Understand the use of TCP port 33333 by PGP Desktop process PGPtray.exe
Last Updated August 16, 2012
Following is a detailed explanation of the use of TCP Port 33333 by PGP Desktop.
PGPTray.exe attempts to access a range of ports from 33333 to 33433.
This port is used for the proxying feature of PGP Desktop. It basically serves as the means of communication from applications to the core crypto services.
PGPTray.exe first attempts to create a listening socket at 33333 and if it fails, it keeps trying next higher ports until 33433.
PGP Desktop/PGP Tray listens on this port.
The port number used is stored in the registry at HKEY_CURRENT_USER\\SOFTWARE\\PGP Corporation\\Universal\\ListenPort.
This socket is created right after the debug log message >> "PGPocInitThreads” is seen in the PGPlog.txt file.
After the socket is created, the next log message that would be seen is “worker threads started” (which means that all the threads are created) and the last log message from this piece of code is “<< PGPocInitThreads”.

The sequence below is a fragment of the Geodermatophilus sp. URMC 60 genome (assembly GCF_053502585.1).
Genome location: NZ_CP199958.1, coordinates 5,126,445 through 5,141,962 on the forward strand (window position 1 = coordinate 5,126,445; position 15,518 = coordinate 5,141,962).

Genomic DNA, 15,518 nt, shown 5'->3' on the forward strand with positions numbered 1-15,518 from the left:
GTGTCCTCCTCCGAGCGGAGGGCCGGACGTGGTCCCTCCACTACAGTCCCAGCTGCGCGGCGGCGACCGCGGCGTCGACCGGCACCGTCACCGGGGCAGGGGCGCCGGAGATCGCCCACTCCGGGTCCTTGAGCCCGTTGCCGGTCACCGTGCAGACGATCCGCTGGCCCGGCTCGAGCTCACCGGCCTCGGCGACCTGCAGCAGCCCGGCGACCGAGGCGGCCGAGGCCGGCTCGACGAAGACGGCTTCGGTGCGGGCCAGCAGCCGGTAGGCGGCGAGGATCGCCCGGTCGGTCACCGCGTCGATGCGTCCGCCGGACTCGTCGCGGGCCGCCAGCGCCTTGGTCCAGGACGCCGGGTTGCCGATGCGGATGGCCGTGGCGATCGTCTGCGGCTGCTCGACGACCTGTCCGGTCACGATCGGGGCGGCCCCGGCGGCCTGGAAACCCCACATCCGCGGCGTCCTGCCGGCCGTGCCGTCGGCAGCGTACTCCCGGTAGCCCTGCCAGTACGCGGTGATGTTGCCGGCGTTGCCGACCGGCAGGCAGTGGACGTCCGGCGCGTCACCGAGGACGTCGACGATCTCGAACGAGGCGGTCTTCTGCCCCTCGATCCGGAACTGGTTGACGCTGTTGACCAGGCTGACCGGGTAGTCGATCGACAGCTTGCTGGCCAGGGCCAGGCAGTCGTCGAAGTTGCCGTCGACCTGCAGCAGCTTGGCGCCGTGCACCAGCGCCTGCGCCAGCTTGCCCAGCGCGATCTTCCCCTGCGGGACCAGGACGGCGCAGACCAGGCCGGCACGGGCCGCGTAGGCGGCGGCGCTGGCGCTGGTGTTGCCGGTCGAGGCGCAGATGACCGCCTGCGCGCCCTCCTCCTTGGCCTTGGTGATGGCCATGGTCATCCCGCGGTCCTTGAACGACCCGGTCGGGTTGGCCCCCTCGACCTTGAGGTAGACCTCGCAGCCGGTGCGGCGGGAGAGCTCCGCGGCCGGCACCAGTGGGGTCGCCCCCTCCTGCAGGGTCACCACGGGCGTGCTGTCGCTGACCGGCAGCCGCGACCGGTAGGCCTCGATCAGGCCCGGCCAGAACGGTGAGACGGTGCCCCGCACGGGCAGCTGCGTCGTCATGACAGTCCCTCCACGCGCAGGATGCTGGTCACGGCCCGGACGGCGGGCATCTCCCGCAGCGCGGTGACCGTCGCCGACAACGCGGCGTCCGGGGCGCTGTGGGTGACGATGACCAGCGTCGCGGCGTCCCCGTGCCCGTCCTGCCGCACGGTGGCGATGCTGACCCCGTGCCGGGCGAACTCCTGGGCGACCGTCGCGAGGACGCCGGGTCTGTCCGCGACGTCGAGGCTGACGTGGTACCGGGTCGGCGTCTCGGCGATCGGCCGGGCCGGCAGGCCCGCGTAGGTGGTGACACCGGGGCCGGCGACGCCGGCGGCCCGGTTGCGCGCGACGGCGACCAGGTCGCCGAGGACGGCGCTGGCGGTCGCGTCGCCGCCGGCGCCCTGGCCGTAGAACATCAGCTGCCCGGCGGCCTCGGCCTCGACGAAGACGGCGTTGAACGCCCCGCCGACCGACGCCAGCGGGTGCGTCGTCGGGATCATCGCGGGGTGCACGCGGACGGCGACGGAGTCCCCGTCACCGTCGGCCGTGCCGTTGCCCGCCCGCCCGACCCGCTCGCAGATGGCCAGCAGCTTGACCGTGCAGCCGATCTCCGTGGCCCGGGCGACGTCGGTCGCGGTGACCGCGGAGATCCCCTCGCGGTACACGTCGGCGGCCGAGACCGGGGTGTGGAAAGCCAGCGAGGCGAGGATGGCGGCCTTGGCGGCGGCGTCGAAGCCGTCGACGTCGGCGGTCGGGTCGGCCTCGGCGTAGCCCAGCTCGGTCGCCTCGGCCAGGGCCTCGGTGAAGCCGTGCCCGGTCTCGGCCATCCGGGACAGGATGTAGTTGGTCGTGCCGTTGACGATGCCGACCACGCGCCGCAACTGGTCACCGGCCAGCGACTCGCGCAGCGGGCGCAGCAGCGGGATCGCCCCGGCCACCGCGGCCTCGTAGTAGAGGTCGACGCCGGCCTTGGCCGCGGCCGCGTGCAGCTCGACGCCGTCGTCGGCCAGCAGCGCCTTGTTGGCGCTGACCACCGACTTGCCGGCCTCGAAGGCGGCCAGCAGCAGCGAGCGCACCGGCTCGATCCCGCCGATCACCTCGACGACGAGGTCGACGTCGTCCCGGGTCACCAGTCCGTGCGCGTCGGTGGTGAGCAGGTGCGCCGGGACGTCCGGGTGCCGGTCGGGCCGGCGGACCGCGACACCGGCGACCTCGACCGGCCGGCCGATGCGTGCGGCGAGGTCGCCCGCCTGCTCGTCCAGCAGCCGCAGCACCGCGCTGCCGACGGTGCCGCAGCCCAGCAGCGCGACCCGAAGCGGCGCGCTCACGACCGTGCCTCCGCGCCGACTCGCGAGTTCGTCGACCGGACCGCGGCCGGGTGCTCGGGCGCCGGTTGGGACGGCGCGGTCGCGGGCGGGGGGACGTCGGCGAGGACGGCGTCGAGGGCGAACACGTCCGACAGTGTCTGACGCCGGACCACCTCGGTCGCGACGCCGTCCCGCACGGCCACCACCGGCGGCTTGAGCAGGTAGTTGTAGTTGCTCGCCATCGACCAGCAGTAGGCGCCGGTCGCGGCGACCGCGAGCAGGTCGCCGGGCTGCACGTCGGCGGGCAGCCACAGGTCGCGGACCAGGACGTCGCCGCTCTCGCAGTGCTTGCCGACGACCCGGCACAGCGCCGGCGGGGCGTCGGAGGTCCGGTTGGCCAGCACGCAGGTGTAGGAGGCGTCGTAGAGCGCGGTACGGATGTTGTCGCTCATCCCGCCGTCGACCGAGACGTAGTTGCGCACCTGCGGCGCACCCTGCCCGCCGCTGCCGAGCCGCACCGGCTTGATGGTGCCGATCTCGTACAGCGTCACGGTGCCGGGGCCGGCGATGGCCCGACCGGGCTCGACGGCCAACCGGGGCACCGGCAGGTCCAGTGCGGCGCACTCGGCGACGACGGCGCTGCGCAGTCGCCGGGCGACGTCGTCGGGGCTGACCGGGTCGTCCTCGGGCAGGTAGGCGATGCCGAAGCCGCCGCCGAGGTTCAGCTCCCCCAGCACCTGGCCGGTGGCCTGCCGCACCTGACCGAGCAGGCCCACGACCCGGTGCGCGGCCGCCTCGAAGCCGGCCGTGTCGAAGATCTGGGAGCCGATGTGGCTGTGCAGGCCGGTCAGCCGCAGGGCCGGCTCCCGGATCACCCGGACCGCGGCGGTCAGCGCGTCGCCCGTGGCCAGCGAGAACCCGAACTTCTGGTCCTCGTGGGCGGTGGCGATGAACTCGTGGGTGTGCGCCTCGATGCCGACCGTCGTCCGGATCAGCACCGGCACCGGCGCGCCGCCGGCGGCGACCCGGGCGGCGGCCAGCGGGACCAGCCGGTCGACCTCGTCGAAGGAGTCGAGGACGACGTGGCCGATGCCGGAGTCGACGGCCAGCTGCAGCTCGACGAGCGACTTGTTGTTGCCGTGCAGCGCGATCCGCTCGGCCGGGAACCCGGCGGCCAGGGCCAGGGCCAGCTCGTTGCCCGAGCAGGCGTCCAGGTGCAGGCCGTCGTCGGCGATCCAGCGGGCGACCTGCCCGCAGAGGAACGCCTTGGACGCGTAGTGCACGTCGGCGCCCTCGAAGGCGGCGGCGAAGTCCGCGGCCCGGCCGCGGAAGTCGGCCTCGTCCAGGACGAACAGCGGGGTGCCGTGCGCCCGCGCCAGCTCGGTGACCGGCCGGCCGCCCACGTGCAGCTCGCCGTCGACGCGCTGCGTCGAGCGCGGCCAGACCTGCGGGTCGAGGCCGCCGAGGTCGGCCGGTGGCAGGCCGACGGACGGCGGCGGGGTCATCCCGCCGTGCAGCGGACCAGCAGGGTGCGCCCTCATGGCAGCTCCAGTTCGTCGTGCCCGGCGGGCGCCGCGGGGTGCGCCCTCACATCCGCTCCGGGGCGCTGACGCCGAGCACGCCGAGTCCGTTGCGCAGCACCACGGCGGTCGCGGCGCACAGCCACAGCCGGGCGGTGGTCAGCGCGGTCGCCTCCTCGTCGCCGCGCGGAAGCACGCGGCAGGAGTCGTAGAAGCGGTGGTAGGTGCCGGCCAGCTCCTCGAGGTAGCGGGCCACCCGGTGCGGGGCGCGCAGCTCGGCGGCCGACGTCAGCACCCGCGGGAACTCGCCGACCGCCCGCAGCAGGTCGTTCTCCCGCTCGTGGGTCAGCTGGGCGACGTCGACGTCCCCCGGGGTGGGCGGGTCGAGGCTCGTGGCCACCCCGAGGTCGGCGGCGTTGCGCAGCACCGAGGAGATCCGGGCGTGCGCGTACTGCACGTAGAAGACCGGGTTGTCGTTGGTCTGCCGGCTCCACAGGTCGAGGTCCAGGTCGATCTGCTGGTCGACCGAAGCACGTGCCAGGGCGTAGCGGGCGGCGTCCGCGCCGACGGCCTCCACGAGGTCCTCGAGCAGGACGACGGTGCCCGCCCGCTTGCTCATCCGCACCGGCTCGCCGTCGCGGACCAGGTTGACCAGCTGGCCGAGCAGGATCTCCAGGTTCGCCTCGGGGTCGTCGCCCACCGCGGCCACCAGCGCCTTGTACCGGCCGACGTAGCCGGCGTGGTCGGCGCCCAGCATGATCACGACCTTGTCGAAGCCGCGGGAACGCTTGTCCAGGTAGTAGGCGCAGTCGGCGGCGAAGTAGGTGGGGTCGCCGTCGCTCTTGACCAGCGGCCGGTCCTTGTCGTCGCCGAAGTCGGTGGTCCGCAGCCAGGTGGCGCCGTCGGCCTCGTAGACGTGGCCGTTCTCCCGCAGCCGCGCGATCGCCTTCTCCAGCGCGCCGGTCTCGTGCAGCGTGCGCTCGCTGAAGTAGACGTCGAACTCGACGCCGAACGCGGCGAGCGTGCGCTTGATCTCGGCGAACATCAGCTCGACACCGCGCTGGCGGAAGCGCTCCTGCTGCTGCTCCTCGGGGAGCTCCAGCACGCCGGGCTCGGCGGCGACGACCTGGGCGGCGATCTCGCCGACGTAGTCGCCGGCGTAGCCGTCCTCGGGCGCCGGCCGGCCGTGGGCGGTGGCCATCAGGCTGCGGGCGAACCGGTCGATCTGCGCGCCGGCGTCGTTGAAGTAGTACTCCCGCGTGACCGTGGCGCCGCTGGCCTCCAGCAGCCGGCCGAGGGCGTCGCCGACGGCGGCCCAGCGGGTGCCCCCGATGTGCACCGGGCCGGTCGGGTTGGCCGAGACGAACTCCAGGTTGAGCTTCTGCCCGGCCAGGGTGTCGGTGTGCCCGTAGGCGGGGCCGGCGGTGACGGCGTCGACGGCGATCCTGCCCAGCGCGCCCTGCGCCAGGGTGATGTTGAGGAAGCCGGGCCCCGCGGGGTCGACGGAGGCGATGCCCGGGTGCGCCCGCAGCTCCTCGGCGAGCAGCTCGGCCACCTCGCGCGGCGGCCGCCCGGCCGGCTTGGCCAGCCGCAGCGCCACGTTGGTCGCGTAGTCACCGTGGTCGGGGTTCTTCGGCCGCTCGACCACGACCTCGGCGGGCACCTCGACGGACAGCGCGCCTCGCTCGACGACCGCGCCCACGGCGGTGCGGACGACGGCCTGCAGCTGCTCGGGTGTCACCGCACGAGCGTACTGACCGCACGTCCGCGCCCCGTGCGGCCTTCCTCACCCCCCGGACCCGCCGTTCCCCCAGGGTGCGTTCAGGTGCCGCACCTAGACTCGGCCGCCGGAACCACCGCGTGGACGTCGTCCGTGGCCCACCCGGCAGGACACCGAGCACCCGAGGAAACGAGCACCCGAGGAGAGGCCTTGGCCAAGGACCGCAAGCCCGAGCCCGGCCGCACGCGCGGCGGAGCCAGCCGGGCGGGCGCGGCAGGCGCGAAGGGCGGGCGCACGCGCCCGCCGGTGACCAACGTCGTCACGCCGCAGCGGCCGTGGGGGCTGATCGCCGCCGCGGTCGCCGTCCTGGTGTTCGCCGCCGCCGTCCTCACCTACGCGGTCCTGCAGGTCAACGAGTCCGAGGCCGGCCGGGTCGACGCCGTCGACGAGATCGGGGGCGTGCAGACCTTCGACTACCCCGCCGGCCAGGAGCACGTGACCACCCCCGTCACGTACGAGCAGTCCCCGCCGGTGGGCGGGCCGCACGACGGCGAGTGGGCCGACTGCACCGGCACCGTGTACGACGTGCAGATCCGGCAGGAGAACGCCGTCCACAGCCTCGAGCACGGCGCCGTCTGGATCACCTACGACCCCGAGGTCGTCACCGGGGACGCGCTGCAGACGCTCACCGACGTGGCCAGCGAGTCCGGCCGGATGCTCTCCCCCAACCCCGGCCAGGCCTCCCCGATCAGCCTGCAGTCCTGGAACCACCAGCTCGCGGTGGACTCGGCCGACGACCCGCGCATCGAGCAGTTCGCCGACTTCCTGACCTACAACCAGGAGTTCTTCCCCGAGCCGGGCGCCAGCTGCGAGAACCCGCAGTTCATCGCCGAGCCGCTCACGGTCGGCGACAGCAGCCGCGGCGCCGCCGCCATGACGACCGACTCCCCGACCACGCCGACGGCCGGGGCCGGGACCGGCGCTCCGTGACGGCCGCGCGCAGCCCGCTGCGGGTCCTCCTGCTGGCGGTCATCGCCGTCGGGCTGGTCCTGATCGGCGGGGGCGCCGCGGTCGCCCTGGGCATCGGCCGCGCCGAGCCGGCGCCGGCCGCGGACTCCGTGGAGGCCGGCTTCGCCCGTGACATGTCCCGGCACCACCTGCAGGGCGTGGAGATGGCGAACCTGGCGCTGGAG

That is the initialization during PGPTray/Desktop startup. Now for how that socket is used ....
One part of the code base where this port is used the LSP (PGPlsp.dll), the PGP Layered Service Provider i.e. Network Provider, which is where the PGP proxy hooks into the WinSock stack to communicate (“proxy”) data to PGP Desktop.
The use of this socket (as a client) is in a shared library on Windows only. So, there might be other DLLs or apps (Satellite) that use this socket. It’s basically used for Inter Process Communication.
a. Initialize socket (send OIPCINIT message, receive OPICINITRESP, etc.)
b. Send OIPCCONNECT
The client attempts connections to this port (sleep 1 second between attempts)_ until the connection succeeds.
Following are some uses of this socket:
b. Outlook Plugin
d. Notes client
e. WDEWG (whole disk controller)
f. Some use on OSX.
Imported Document ID: HOWTO77621
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